Review Summary: Is the gravy really that lumpy or is that me?8 of 8 thought this review was well written
Oh boy, this little record is quite the unique one, considering it’s Frank Zappa’s debut album. It sure is a departure from The Mothers of Invention’s material. Yes, it has the charm that “Absolutely Free” has, and also contains every single bit of weirdness that “Freak Out!” has. When recording “Lumpy Gravy”, Zappa would incorporate session players to create a group known as the Abnuceals Emuukha Electric Symphony Orchestra. Along with this “orchestra”, Zappa and company would create some of the most bizarre music of his career.
Starting the album off is a bit of spoken dialogue, which is highly consistent throughout “Lumpy Gravy”. Throughout the first side, the listener will get a nice audible treat of sound effects, orchestral noodling, and sped-up recordings. Did I mention there’s lots of snorting (of the pig-like variety) involved?
This, along with the quirky snippets of dialogue, makes for a quite “interesting” first side. To tell you the truth, it’s absolutely horrifying. The second side, “White Ugliness (Gravy)”, like before opens with a hilarious dialogue that includes one of the greatest lines of all time: “I’ve heard you’ve been having trouble with pigs and ponies”. The dialogue is more present here, and makes no sense at all, but is enjoyable to hear.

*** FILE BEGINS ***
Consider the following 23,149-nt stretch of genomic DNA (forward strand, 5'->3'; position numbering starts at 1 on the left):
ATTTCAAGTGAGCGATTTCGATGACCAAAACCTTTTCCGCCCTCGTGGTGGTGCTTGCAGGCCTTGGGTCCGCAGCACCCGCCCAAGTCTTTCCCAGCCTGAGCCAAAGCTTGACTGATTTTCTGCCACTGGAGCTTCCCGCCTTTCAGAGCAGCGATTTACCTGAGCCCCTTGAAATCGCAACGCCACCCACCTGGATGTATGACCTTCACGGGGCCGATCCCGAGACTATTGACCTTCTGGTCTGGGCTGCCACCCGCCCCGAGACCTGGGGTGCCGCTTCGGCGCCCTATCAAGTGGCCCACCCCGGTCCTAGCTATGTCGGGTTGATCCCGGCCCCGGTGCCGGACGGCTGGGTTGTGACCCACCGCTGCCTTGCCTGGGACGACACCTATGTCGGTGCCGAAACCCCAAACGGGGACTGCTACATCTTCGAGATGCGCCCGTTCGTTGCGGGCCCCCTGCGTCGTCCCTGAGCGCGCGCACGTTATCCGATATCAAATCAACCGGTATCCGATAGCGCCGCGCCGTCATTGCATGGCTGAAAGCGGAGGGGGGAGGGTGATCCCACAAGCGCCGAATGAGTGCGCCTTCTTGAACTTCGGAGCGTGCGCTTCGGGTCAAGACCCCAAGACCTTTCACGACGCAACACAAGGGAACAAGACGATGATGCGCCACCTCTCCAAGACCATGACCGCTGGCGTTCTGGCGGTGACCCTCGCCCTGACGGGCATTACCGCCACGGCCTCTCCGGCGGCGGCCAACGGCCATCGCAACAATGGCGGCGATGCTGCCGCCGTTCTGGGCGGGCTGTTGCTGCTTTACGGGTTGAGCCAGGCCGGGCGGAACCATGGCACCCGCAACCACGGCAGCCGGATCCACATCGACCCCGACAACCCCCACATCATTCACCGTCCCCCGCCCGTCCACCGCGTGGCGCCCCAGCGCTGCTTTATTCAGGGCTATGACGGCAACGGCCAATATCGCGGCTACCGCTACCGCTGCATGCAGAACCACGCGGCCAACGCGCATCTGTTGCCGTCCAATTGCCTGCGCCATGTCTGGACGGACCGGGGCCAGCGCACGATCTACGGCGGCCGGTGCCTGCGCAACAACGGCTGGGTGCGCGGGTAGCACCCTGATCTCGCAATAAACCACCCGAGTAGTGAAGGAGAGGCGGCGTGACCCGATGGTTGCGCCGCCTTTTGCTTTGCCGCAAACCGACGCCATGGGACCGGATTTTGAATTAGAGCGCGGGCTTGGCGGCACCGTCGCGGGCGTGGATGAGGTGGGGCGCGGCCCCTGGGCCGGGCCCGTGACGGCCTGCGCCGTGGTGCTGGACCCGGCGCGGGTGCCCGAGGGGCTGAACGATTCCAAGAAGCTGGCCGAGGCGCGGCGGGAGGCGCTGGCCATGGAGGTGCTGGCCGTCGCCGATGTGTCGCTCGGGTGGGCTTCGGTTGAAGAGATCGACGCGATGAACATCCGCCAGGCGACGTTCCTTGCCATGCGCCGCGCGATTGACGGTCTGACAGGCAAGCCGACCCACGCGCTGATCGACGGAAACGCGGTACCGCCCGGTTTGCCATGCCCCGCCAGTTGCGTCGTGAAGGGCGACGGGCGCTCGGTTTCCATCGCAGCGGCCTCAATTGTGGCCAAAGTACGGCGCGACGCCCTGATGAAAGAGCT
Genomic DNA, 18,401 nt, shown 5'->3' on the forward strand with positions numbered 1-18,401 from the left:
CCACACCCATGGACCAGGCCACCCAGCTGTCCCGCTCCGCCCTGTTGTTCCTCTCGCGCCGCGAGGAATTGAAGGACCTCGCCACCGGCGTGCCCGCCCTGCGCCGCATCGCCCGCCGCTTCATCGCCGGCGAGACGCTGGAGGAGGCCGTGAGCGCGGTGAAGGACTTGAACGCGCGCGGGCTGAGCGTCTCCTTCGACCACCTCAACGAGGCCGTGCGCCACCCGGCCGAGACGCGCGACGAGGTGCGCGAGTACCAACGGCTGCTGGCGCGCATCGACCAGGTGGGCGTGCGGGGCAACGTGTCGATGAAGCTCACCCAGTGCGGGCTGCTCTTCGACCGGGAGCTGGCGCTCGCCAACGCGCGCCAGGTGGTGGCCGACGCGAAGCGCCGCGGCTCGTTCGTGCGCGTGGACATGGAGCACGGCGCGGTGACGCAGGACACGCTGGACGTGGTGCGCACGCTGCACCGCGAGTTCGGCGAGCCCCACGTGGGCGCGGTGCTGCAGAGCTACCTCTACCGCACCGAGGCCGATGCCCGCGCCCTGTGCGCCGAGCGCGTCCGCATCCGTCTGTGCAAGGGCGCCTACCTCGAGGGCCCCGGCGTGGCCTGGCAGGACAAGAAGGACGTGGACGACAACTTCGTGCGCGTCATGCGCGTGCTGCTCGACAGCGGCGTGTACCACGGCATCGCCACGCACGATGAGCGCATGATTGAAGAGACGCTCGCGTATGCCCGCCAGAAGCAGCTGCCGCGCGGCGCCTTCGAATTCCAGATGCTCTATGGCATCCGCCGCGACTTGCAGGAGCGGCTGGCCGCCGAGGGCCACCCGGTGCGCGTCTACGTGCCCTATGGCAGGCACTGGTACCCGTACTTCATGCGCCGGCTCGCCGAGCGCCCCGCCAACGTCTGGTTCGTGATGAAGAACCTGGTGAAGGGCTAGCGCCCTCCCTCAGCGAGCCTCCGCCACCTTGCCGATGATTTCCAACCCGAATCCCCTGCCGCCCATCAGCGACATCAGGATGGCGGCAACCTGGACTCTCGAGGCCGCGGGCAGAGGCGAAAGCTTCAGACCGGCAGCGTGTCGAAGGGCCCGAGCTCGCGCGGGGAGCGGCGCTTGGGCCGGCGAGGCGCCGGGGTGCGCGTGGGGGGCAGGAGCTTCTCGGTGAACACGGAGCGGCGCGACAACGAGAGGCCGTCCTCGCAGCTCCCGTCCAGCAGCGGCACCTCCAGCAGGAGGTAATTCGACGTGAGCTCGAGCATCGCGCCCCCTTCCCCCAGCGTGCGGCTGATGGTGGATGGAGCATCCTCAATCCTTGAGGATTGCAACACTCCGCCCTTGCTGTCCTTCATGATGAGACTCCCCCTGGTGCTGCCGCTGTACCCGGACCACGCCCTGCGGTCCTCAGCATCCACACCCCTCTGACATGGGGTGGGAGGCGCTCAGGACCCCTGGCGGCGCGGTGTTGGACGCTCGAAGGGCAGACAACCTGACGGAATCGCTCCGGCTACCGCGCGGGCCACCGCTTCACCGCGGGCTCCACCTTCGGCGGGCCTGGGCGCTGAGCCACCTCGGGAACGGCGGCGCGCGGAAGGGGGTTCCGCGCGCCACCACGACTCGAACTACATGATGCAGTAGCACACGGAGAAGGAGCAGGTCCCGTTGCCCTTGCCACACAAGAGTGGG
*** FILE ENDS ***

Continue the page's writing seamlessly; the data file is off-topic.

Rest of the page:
“Lumpy Gravy” marked the beginning of Zappa’s highly-influential solo career that spanned over two decades, and while other albums such as “Hot Rats”, “Joe’s Garage” and “Civilization Phase III” are much better albums and certainly overshadow “Lumpy Gravy”. But that doesn't mean this isn't worth your time and doesn't make for a good listen. Zappa’s skills as a composer are fully realized on this record, and show the direction he and The Mothers were heading in, even if The Mothers themselves were not present in this specific recording.
Considering this was part of the project known as “No Commercial Potential”, which included the critically-lauded Mothers album, “We’re Only In It for the Money”. Also part of this project were: “Uncle Meat”, and “Cruising with Ruben & the Jets”. It makes complete sense that in a way, those albums along with “Lumpy Gravy” are related in one way or another. But when thinking about it, this gravy wasn’t so lumpy after all.